From: Johns Hopkins University APL New Horizons Mission
Posted: Saturday, August 4, 2018
Using telescopes to watch the distant Kuiper Belt object Ultima Thule pass in front of star on Aug. 3-4, observing teams in Senegal and Colombia report that they've gathered data on New Horizons' next flyby target.
Observing the object is a crucial step, but only the first. The team has weeks of data analysis ahead. "We have lots of work to do," said Marc Buie, the New Horizons co-investigator from Southwest Research Institute who leads the observation campaign. "We all fought weather issues [in Senegal and Colombia] but prevailed anyway. The observing teams are due a huge amount of thanks for their efforts."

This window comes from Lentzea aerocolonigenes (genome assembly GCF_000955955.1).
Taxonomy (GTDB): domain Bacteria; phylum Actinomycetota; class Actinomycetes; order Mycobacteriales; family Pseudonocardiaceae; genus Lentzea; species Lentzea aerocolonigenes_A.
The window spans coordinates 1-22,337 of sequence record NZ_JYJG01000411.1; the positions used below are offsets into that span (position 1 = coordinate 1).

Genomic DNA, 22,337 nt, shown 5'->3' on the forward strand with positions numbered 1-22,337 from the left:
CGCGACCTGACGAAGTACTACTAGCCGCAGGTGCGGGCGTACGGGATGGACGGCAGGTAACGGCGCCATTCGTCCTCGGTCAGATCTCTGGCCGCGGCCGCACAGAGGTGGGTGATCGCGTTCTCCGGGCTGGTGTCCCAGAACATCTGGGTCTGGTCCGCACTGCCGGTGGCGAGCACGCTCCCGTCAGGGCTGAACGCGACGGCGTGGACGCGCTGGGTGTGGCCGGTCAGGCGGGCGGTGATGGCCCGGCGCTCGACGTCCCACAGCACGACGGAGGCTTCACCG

The New Horizons team is using stellar occultation observations to gather information about the size, shape, environment and other conditions around Ultima Thule. These data are critical to planning the mission's flyby of the object on Jan. 1, 2019.
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